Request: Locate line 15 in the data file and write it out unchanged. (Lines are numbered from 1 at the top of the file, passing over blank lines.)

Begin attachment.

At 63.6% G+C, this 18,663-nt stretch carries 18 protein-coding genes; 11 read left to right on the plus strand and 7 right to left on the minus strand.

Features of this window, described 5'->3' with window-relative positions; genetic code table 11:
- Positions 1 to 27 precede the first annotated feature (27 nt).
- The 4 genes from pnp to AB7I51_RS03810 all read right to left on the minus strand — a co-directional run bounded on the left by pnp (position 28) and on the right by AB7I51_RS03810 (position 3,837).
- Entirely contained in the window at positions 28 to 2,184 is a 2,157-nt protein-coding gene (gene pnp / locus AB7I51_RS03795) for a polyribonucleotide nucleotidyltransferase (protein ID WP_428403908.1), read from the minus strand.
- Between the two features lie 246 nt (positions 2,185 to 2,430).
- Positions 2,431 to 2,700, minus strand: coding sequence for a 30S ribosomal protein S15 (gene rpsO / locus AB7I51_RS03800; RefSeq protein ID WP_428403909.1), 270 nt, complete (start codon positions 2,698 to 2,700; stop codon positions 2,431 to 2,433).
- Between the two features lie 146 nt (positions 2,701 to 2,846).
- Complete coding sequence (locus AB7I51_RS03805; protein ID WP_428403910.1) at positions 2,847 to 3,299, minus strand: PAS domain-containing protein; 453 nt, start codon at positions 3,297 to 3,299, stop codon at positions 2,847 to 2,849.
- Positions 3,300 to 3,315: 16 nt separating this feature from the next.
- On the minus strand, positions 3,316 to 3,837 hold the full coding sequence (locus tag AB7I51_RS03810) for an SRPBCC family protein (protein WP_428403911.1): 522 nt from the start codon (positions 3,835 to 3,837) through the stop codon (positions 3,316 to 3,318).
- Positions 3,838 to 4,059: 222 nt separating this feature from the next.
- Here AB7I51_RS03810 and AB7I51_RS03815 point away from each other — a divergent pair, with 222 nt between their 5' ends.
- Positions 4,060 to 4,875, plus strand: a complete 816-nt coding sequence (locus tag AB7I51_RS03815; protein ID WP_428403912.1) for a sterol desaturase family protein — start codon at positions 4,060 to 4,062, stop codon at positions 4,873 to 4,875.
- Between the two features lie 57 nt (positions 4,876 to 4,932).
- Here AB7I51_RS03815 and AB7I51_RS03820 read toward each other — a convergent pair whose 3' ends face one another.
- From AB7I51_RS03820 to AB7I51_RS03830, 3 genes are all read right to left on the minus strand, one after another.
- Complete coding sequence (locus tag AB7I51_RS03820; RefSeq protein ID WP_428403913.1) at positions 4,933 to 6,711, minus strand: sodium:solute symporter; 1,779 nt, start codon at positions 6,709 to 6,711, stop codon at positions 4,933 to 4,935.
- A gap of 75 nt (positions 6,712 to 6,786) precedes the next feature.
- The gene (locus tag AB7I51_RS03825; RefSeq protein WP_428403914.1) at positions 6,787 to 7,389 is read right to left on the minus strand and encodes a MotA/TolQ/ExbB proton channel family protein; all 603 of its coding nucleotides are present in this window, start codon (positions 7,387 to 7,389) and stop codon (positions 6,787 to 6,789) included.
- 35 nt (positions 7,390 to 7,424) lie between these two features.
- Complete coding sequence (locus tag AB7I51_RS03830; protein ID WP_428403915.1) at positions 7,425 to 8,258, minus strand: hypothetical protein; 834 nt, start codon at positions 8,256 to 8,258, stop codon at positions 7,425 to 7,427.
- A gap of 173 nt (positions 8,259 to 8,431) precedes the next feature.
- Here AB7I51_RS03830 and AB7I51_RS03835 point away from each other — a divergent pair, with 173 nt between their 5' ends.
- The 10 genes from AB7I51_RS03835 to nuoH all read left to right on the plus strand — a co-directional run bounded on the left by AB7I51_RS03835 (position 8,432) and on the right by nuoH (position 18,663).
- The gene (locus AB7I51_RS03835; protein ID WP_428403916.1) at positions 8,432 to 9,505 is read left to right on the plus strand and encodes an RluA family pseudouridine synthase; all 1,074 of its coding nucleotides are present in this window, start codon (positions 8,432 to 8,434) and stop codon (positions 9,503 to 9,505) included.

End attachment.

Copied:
- Between the two features lie 57 nt (positions 4,876 to 4,932).